The studies in this thesis describe the development of a microarray based minisequencing system and its application to highly parallel genotyping of single nucleotide polymorphisms. The technical developments included identification of a three-dimensional microarray surface coating with high binding capacity for oligonucleotides modified with amino groups as the most optimal one for the system. The system was also established for multiplexed, reproducible quantitative analysis of SNP alleles both on the level of DNA and RNA. The sensitivity of the system to distinguish SNP alleles present as a minority in a mixed sample was found to be 1-6%.

The microarray based minisequencing system was applied in a pharmacogenetic study on antihypertensive drug response. A panel of 74 SNPs located in candidate genes related to blood pressure regulation were genotyped in DNA samples from hypertensive patients that had been treated with the antihypertensive drugs irbesartan or atenolol. Multiple regression analysis of the genotype data against the reduction in blood pressure identified genotype combinations of four to five SNPs that explain 44-56% of the reduction in blood pressure in the two treatment groups. The genotypes of two individual SNPs in the angiotensinogen (AGT) gene and a SNP in the low density lipoprotein receptor (LDLR) gene appeared to be associated to reduced blood pressure after treatment with atenolol, while a SNP in the apolipoprotein B (APOB) gene was associated to blood pressure reduction after irbesartan treatment. The genotype of one SNP in the adrenergic alpha-2A-receptor gene (ADRA2A) was related to the reduction in left ventricular mass following atenolol treatment while the genotypes of two SNPs, one in the APOB gene and one in the AGT gene were related to the reduction in left ventricular mass in the patients treated with irbesartan.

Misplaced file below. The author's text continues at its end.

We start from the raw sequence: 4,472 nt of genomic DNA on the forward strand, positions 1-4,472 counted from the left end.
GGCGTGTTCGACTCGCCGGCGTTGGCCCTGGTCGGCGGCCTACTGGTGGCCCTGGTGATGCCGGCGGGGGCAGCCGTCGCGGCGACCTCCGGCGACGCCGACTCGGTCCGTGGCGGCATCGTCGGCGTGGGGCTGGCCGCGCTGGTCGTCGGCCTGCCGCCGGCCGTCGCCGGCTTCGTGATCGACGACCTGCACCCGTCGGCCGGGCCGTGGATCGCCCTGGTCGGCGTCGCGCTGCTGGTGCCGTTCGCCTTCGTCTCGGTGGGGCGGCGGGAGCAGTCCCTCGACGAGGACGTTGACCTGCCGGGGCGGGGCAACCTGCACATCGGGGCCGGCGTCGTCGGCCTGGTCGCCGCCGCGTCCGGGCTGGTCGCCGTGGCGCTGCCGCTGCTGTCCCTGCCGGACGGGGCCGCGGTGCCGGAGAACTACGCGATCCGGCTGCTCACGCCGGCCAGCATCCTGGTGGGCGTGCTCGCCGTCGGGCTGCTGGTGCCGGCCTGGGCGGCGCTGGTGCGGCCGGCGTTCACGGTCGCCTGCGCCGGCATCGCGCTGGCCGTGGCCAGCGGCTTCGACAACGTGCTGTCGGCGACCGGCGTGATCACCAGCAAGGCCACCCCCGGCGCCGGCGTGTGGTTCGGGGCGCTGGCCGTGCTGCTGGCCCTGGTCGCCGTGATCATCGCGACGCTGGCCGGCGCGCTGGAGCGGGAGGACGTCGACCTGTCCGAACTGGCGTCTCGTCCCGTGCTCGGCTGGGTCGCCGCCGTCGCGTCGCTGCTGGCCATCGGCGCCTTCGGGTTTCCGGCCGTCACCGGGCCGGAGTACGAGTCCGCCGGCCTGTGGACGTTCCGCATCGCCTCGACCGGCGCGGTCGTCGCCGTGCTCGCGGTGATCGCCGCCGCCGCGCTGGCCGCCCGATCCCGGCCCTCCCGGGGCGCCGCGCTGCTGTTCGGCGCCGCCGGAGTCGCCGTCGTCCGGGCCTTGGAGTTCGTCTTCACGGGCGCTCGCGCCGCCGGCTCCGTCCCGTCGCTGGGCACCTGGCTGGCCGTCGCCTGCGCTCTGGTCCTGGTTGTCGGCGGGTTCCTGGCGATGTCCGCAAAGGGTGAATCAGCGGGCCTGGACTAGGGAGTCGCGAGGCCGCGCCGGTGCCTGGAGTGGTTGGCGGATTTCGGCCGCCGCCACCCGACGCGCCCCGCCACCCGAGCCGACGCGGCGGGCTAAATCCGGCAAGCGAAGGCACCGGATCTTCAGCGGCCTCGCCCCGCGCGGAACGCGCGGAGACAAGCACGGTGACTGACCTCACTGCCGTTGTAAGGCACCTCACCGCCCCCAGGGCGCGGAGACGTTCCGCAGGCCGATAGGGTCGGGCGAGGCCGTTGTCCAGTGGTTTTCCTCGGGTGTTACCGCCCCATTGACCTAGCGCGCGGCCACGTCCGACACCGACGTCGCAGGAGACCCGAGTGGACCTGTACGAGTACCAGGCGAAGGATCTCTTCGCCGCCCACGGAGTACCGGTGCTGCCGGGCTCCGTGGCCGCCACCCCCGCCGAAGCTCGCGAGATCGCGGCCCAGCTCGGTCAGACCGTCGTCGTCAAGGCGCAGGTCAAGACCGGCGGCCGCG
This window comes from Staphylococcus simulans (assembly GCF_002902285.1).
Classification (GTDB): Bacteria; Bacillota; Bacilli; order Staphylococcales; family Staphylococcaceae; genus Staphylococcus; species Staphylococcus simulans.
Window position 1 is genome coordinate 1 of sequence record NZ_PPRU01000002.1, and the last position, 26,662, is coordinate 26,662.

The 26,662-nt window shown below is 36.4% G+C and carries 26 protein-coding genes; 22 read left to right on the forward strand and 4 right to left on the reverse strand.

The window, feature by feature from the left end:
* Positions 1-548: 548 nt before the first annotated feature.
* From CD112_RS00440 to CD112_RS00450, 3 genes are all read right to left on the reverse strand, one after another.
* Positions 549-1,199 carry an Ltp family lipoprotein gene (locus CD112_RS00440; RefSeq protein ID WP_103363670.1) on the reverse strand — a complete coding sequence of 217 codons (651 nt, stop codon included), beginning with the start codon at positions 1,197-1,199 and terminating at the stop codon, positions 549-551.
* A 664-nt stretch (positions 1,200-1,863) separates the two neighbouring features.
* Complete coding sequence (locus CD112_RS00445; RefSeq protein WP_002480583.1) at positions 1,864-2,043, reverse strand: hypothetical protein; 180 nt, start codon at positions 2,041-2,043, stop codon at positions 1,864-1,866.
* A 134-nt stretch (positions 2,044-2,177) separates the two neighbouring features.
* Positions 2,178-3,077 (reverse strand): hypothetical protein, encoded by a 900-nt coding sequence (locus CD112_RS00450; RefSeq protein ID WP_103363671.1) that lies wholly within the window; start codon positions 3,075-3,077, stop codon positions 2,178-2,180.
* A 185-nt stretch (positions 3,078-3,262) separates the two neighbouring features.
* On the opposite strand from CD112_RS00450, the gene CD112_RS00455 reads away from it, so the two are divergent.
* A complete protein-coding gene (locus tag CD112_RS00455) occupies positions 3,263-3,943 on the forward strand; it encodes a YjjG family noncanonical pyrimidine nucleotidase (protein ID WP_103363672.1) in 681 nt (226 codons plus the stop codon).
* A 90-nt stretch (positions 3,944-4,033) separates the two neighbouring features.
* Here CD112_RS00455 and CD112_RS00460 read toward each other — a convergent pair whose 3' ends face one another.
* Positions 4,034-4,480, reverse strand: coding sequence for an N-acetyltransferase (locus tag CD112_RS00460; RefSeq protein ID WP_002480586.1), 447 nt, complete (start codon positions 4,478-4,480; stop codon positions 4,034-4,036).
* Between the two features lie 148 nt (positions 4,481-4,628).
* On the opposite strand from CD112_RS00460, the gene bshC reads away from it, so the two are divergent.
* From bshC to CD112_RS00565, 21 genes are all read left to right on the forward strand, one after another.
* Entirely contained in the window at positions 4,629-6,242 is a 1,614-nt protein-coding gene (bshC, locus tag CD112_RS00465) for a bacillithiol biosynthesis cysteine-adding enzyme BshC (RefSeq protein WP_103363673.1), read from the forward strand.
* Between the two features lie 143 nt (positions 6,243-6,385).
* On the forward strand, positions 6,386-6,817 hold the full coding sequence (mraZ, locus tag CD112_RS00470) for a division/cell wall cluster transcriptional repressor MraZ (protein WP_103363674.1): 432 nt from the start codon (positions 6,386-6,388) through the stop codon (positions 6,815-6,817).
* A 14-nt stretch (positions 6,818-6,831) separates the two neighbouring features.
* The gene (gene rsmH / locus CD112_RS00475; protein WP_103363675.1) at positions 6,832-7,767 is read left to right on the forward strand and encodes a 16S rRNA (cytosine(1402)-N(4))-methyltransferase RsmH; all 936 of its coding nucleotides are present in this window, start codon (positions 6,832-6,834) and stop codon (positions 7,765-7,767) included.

Place, publisher, year, edition, pages
Uppsala: Acta Universitatis Upsaliensis, 2004. 69 p.
Comprehensive Summaries of Uppsala Dissertations from the Faculty of Medicine, ISSN 0282-7476 ; 1342
Molecular medicine, microarray, genotyping, pharmacogenetics, molecular medicine, single nucleotide polymorphism, hypertension, Molekylärmedicin
National Category
Medical Genetics
urn:nbn:se:uu:diva-4222 (URN)91-554-5937-4 (ISBN)
Public defence
2004-05-13, Rudbecksalen, Rudbecklaboratoriet, Dag Hammarskjölds väg 20, Uppsala, 09:15
Available from: 2004-04-20 Created: 2004-04-20 Last updated: 2016-08-11Bibliographically approved